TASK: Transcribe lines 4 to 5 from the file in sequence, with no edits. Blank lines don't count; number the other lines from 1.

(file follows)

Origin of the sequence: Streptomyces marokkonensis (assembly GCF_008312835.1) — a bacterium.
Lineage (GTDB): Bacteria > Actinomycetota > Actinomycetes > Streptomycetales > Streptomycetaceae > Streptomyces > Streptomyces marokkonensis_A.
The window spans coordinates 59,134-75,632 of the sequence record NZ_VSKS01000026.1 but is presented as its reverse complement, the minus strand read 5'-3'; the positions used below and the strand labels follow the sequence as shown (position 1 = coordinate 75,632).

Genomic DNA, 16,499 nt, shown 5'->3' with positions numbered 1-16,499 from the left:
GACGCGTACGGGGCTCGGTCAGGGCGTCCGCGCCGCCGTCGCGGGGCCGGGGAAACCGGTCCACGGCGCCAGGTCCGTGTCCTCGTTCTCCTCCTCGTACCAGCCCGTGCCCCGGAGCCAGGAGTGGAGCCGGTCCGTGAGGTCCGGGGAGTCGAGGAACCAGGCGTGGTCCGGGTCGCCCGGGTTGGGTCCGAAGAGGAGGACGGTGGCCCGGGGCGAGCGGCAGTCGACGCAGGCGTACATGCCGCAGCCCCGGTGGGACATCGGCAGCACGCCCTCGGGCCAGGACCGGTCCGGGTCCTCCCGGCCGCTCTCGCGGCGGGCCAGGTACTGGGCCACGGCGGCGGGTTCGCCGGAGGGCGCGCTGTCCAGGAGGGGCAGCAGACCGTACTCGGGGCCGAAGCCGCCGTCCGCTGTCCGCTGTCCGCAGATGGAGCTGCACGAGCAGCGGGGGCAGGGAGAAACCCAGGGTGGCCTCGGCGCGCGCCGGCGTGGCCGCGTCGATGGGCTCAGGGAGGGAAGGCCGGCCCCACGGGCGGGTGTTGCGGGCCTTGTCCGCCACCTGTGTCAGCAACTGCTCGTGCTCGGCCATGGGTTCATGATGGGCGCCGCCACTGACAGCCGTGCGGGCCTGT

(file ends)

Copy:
Genomic DNA, 16,499 nt, shown 5'->3' with positions numbered 1-16,499 from the left:
GACGCGTACGGGGCTCGGTCAGGGCGTCCGCGCCGCCGTCGCGGGGCCGGGGAAACCGGTCCACGGCGCCAGGTCCGTGTCCTCGTTCTCCTCCTCGTACCAGCCCGTGCCCCGGAGCCAGGAGTGGAGCCGGTCCGTGAGGTCCGGGGAGTCGAGGAACCAGGCGTGGTCCGGGTCGCCCGGGTTGGGTCCGAAGAGGAGGACGGTGGCCCGGGGCGAGCGGCAGTCGACGCAGGCGTACATGCCGCAGCCCCGGTGGGACATCGGCAGCACGCCCTCGGGCCAGGACCGGTCCGGGTCCTCCCGGCCGCTCTCGCGGCGGGCCAGGTACTGGGCCACGGCGGCGGGTTCGCCGGAGGGCGCGCTGTCCAGGAGGGGCAGCAGACCGTACTCGGGGCCGAAGCCGCCGTCCGCTGTCCGCTGTCCGCAGATGGAGCTGCACGAGCAGCGGGGGCAGGGAGAAACCCAGGGTGGCCTCGGCGCGCGCCGGCGTGGCCGCGTCGATGGGCTCAGGGAGGGAAGGCCGGCCCCACGGGCGGGTGTTGCGGGCCTTGTCCGCCACCTGTGTCAGCAACTGCTCGTGCTCGGCCATGGGTTCATGATGGGCGCCGCCACTGACAGCCGTGCGGGCCTGT